Gazing into a Mumbaikar’s invisible and private life 

In Mumbai parties, what defined people was the question, “Where do you live?”. Chandrima Pal, in her ‘At Home in Mumbai’, cuts across the metropolis to write about people

Getty Images
Getty Images

Meenakshi Reddy Madhavan

At Mumbai parties, there was that one question that defined who you were. At Delhi parties the question is usually, “What do you do?” but in Mumbai, that teeming metropolis with every inch of space fought over, what everyone asked you was, “Where do you live?” And we divided ourselves by area—I only hung out with my friends from Bandra (this was when it was still expensive but not prohibitively so), I even remember saying, “I can’t date anyone who lives more than five kilometres away from me.” I wasn’t being snobby—it was just a factor of time. If you spend most of your dating life in an auto rickshaw pushing through traffic to see the one you love, how long before it becomes a chore?

Suffice to say, we spent a lot of our time talking about real estate. If it wasn’t “where do you live?” it was “how much rent do you pay?” We tracked apartment listings like some people look at pornography. We envied our friends who still lived with their parents and didn’t have to spend all their money on rent. The city in our eyes was broken down into zones and it was very rare that where you wanted to live and how much money you could afford to spend intersected.

At Home In Mumbai by Chandrima Pal is a book where the main premise is so staggeringly obvious you wonder why it took so long for someone to write about it. Pal cuts across the city—from the tony South to the new developments in Navi Mumbai and writes about the people who live in these houses with loving detail. Nor is it only just houses—she speaks to a few women who live on the footpath, and in one particularly poignant moment, she realises that even though she’s in her Fab India kurta and sunglasses, just by sitting with her interview subjects on the road, she is as invisible as they are.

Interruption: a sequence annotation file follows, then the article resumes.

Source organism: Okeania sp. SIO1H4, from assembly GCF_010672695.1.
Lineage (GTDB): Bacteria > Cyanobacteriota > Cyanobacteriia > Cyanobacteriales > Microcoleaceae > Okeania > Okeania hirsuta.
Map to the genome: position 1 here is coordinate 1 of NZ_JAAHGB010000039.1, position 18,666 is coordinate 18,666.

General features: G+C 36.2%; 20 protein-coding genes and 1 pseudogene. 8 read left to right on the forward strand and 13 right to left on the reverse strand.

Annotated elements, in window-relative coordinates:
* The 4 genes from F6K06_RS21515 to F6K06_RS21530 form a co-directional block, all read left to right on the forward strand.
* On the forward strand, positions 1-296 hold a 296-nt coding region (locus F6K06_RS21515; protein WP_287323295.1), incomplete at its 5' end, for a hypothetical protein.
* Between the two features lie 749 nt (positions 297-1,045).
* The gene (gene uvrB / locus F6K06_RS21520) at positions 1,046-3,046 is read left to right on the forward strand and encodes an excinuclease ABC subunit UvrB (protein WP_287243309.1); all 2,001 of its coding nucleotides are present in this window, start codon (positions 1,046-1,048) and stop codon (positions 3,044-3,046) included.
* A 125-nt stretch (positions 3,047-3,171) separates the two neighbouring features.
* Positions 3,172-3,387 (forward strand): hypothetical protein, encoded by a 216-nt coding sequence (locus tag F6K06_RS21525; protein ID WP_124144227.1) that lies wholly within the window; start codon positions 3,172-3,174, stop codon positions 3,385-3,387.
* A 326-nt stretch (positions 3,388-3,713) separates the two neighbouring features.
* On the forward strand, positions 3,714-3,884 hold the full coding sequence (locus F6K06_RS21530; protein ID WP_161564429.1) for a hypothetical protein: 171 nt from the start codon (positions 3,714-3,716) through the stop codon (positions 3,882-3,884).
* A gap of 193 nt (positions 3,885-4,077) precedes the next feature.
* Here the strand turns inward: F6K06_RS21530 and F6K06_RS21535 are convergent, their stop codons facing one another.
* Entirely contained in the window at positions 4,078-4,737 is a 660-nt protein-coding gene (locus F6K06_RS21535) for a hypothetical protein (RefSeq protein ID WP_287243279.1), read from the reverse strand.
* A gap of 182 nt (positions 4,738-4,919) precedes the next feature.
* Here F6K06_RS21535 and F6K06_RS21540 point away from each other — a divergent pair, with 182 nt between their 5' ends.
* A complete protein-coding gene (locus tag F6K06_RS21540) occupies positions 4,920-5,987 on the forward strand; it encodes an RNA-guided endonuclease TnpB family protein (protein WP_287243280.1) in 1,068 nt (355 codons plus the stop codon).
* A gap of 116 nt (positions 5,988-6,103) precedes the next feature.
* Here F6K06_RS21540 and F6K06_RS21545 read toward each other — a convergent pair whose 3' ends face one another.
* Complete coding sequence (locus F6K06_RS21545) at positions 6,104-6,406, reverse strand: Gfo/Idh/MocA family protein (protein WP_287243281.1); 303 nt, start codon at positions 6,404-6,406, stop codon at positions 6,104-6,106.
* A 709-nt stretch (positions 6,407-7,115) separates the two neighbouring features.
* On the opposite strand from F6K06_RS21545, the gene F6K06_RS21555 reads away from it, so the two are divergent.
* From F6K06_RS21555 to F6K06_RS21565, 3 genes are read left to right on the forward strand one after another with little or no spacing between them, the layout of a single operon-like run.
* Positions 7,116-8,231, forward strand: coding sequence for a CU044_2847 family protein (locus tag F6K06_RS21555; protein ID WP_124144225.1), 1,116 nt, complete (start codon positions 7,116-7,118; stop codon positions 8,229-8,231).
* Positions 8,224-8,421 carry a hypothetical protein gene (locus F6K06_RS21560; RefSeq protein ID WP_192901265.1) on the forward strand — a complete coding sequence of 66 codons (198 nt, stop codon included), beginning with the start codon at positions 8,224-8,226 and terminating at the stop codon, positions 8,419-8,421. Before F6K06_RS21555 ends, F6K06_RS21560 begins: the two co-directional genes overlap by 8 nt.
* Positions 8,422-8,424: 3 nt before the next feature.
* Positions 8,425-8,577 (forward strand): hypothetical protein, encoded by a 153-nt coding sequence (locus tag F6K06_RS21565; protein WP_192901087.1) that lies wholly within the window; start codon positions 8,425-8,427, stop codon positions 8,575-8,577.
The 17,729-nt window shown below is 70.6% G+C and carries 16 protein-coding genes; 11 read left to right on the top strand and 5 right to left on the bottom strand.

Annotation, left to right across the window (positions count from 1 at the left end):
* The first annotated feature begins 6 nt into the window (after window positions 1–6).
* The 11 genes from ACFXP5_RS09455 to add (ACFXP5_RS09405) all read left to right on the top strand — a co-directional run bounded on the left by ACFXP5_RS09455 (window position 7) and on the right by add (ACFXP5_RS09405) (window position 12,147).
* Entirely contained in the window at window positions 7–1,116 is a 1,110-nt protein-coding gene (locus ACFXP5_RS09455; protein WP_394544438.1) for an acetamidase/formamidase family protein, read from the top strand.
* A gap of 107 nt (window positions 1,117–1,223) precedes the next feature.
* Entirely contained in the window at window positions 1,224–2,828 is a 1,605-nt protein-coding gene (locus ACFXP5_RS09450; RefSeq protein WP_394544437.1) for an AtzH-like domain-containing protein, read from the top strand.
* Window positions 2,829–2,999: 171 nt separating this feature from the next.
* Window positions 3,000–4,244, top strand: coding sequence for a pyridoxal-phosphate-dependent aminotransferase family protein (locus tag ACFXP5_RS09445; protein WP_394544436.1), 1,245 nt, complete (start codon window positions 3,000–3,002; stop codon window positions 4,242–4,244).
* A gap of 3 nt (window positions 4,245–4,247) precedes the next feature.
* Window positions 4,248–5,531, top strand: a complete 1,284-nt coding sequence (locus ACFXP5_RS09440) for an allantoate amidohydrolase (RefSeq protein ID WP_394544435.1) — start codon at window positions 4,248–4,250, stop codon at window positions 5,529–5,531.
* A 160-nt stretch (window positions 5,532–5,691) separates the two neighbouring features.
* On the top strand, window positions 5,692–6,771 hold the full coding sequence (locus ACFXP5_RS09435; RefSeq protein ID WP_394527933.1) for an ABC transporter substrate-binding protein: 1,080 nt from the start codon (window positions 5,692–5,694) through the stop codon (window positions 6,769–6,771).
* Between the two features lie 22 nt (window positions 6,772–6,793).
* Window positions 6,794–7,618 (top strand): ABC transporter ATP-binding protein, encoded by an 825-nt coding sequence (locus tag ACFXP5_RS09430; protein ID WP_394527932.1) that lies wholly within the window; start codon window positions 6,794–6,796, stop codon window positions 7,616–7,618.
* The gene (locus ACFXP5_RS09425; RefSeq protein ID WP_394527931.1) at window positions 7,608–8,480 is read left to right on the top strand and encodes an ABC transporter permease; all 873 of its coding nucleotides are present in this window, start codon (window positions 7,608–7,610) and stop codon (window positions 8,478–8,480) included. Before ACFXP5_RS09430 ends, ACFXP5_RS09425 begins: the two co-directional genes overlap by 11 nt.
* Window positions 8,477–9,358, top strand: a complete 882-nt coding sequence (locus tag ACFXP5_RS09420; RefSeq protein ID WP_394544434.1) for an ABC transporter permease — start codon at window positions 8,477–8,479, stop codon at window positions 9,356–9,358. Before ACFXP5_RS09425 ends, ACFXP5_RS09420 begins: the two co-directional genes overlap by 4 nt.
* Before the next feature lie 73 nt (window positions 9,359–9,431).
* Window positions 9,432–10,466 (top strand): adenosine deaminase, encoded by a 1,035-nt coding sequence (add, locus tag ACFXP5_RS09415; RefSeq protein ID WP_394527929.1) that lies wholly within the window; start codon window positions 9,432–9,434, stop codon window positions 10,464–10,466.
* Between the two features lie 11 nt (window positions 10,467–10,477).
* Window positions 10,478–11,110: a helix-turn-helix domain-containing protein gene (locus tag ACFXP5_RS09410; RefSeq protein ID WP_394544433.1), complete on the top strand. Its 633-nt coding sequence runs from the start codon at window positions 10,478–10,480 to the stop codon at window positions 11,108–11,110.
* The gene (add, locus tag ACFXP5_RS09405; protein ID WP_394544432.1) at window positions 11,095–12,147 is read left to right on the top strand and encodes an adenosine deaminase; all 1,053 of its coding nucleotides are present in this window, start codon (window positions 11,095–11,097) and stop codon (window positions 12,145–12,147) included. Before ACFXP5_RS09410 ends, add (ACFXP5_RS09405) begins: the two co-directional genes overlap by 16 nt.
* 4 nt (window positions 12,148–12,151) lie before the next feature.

Pal is a strong storyteller and some of her essays stand out. The one about a high rise being built in the middle of nowhere for example, where the fancy road that led there became a death trap because of reckless driving. The one where a man searches for a home for his autistic child, but turns into a story about loneliness and despair. Of course, some stories are stronger than others, and bits of Pal’s prose could have been toned down from effusiveness, especially when she adds a gushing adjective in the middle of a sentence: “her beautiful reflection,” “his beautiful name” and so on and so forth. However, she does manage to put herself as the writer in the background very effectively, so there’s not a lot of “I thought” and “I felt” which would have brought this book down. Instead, there’s a feeling of voyeurism in the best sense, like we’re in the houses, and looking at these people as though we’re the flies on the wall. No judgement. No walls, ironically for a book about houses, between the reader and the people we’re reading about.

There were times when I lived in Mumbai when I’d be going past an apartment building and all the lights were on in each flat, and the curtains were open, if there were curtains at all and you could see glimpses of people going about their evenings. I always looked—drawn to a world on display and yet intensely private. That’s what reading this book is like, the same sensation of gazing into another life.

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